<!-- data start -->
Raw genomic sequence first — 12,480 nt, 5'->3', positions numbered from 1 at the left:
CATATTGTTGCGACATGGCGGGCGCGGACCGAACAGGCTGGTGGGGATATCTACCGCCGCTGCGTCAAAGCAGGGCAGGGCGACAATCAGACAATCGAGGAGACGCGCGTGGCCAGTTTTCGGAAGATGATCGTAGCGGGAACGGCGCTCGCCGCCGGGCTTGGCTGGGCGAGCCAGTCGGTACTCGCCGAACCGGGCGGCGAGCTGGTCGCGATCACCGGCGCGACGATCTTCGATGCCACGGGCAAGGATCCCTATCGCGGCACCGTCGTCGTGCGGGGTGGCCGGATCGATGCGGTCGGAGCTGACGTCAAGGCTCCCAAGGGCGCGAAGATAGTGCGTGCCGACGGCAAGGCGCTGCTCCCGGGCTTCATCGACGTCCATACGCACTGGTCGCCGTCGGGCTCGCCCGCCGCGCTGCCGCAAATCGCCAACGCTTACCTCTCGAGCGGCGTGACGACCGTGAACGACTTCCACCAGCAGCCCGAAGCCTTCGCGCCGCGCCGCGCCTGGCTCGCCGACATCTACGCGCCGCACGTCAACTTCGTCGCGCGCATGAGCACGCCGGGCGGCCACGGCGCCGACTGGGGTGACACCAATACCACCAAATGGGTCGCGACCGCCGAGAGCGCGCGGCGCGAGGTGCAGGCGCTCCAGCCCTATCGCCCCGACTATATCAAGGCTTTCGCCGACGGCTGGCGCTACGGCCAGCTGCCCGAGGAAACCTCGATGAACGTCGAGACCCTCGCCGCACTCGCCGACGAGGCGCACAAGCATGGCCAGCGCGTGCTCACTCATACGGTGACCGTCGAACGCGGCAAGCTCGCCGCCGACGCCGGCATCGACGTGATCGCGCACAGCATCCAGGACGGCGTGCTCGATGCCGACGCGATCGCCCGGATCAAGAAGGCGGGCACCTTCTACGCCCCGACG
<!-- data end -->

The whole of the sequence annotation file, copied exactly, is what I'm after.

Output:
Raw genomic sequence first — 12,480 nt, 5'->3', positions numbered from 1 at the left:
CATATTGTTGCGACATGGCGGGCGCGGACCGAACAGGCTGGTGGGGATATCTACCGCCGCTGCGTCAAAGCAGGGCAGGGCGACAATCAGACAATCGAGGAGACGCGCGTGGCCAGTTTTCGGAAGATGATCGTAGCGGGAACGGCGCTCGCCGCCGGGCTTGGCTGGGCGAGCCAGTCGGTACTCGCCGAACCGGGCGGCGAGCTGGTCGCGATCACCGGCGCGACGATCTTCGATGCCACGGGCAAGGATCCCTATCGCGGCACCGTCGTCGTGCGGGGTGGCCGGATCGATGCGGTCGGAGCTGACGTCAAGGCTCCCAAGGGCGCGAAGATAGTGCGTGCCGACGGCAAGGCGCTGCTCCCGGGCTTCATCGACGTCCATACGCACTGGTCGCCGTCGGGCTCGCCCGCCGCGCTGCCGCAAATCGCCAACGCTTACCTCTCGAGCGGCGTGACGACCGTGAACGACTTCCACCAGCAGCCCGAAGCCTTCGCGCCGCGCCGCGCCTGGCTCGCCGACATCTACGCGCCGCACGTCAACTTCGTCGCGCGCATGAGCACGCCGGGCGGCCACGGCGCCGACTGGGGTGACACCAATACCACCAAATGGGTCGCGACCGCCGAGAGCGCGCGGCGCGAGGTGCAGGCGCTCCAGCCCTATCGCCCCGACTATATCAAGGCTTTCGCCGACGGCTGGCGCTACGGCCAGCTGCCCGAGGAAACCTCGATGAACGTCGAGACCCTCGCCGCACTCGCCGACGAGGCGCACAAGCATGGCCAGCGCGTGCTCACTCATACGGTGACCGTCGAACGCGGCAAGCTCGCCGCCGACGCCGGCATCGACGTGATCGCGCACAGCATCCAGGACGGCGTGCTCGATGCCGACGCGATCGCCCGGATCAAGAAGGCGGGCACCTTCTACGCCCCGACG